After the last incident, Tracy Samon said the school moved her daughter's locker into the office and took her out of chapel band, her favorite class. Samon said the school's decision victimized her daughter.

"I thought I was at this nice little Christian school where you think everyone's going to be nice to you," Tracy Samon said. "But I swear I'm at a cult or a dictatorship."

Samon said she tried to move her daughter out of the school and into another private school, but it was too late in the school year. Her daughter is now seeing a therapist. She plans to transfer both of her children out at the end of the school year.

The family had no choice but to sue, she said. "The school isn't going to do anything. They won't give my daughter any justice."

Contact Colleen Wright at cwright@tampabay.com or (727) 893-8643. Follow @Colleen_Wright.

Family says continued bullying of their daughter led to them suing St. Petersburg school 03/17/17 [Last modified: Sunday, March 19, 2017 11:51am]
Photo reprints | Article reprints

© 2017 Tampa Bay Times

    

Join the discussion: Click to view comments, add yours

Loading...
  1. Bicyclist in critical condition after colliding with vehicle in St. Petersburg

    Accidents

    ST. PETERSBURG — A bicyclist is in critical condition after he ran a red light and was struck by a car on Monday night, according to the St. Petersburg Police Department.

  2. Myanmar leader sidesteps atrocity allegations in first address on Rohingya crisis (w/video)

    World

    YANGON, Myanmar - In her first major speech Tuesday on the worsening Rohingya crisis, Myanmar's de facto leader, Aung San Suu Kyi, sidestepped allegations of atrocities committed against the stateless Muslim minority and cast the conflict as just one of many problems ailing the country.

    A Rohingya Muslim, who crossed over from Myanmar into Bangladesh, carries his belongings as he arrives at Kutupalong refugee camp, Bangladesh, Tuesday, Sept. 19, 2017. With a mass exodus of Rohingya Muslims sparking accusations of ethnic cleansing from the United Nations and others, Myanmar leader Aung San Suu Kyi on Tuesday said her country does not fear international scrutiny and invited diplomats to see some areas for themselves. [Associated Press]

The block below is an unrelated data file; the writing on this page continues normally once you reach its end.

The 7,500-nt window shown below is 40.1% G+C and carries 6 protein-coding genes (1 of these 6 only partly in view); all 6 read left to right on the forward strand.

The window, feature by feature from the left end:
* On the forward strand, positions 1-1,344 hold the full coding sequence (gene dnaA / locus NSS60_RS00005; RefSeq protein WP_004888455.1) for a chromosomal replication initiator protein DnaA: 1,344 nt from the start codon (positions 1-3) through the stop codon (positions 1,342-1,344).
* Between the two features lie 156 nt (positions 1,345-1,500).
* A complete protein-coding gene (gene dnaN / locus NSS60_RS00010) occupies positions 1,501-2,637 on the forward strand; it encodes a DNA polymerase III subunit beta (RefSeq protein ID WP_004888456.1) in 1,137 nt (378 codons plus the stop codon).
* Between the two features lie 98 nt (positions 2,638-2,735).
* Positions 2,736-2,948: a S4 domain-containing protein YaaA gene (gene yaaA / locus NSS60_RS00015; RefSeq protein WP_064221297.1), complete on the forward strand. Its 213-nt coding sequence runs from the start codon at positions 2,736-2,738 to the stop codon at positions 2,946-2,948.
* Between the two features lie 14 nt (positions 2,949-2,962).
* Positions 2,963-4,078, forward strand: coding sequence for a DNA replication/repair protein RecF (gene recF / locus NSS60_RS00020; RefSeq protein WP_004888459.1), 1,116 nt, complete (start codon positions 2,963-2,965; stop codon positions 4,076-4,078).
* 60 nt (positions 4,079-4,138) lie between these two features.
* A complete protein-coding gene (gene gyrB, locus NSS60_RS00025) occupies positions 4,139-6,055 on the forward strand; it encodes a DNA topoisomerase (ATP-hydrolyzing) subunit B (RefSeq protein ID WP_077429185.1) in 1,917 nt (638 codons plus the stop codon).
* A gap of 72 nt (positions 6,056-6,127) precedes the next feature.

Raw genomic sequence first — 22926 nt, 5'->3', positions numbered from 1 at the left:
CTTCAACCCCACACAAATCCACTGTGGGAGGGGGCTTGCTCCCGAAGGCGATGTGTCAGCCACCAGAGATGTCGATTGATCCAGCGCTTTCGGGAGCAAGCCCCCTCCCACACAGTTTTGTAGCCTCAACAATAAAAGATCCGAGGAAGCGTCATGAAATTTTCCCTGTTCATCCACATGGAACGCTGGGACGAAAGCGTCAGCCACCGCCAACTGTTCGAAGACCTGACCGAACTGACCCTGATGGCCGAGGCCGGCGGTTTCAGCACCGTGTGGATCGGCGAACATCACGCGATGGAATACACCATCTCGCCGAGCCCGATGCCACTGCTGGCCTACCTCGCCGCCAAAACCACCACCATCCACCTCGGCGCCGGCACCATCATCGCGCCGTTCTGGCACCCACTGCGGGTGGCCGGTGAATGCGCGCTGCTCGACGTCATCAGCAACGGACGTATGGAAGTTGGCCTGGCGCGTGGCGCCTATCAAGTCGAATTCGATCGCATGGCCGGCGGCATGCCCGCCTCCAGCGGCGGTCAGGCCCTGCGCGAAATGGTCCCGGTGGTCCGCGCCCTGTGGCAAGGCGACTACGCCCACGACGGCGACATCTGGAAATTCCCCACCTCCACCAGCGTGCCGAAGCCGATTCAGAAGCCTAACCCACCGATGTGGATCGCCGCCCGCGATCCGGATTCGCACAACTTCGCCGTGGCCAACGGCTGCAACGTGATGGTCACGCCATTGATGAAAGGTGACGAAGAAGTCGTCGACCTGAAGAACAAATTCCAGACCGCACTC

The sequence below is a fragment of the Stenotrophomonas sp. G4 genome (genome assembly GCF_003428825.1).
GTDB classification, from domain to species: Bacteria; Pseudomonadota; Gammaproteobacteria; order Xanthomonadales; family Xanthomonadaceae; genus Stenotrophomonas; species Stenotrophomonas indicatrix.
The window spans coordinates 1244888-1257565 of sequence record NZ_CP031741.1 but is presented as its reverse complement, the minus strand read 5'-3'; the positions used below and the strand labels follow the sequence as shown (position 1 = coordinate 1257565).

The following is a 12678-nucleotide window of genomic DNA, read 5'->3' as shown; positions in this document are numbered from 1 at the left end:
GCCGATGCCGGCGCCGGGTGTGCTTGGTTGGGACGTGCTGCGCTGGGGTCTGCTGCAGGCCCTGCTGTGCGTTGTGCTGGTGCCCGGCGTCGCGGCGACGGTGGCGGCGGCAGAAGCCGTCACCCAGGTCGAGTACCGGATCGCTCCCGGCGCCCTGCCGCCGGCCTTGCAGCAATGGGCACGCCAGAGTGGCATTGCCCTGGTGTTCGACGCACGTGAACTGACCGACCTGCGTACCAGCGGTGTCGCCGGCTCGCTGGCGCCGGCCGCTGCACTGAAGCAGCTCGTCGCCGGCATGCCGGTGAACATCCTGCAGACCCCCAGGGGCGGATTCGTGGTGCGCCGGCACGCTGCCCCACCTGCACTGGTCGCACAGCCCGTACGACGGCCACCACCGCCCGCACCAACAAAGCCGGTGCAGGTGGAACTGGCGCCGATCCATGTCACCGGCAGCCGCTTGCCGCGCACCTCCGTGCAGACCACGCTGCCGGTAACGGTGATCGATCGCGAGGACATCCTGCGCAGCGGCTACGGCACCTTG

3. Florida education news: Free lunch, school routines, spending cuts and more

    Blogs

    FREE LUNCH: Hurricane Irma caused many families to go without income for a week. Many also lost power, and along with it the food in their refrigerators and freezers. Making matters worse, replacing it isn't so easy, as grocery stores have limited supplies. Hoping to ease the burden, the state has asked for …

  4. Forecast: Sunny, dry conditions prevail throughout Tampa Bay

    Weather

    While many are closely monitoring Hurricane Maria out in the Caribbean, Tampa Bay residents can expect mostly pleasant, dry weather throughout much of the week.

    Tampa Bay's 7 day forecast. [WTSP]
  5. Toys 'R' Us files for bankruptcy but keeps stores open (w/video)

    Retail

    NEW YORK — Toys 'R' Us, the big box toy retailer struggling with $5 billion in debt and intense online competition, has filed for bankruptcy protection ahead of the key holiday shopping season — and says its stores will remain open for business as usual.

    Shoppers shop in a Toys R Us store on Black Friday in Miami in 2016. Toys R Us, the pioneering big box toy retailer, announced late Monday, Sept. 18, 2017 it has filed for Chapter 11 bankruptcy protection while continuing with normal business operations. [Associated Press]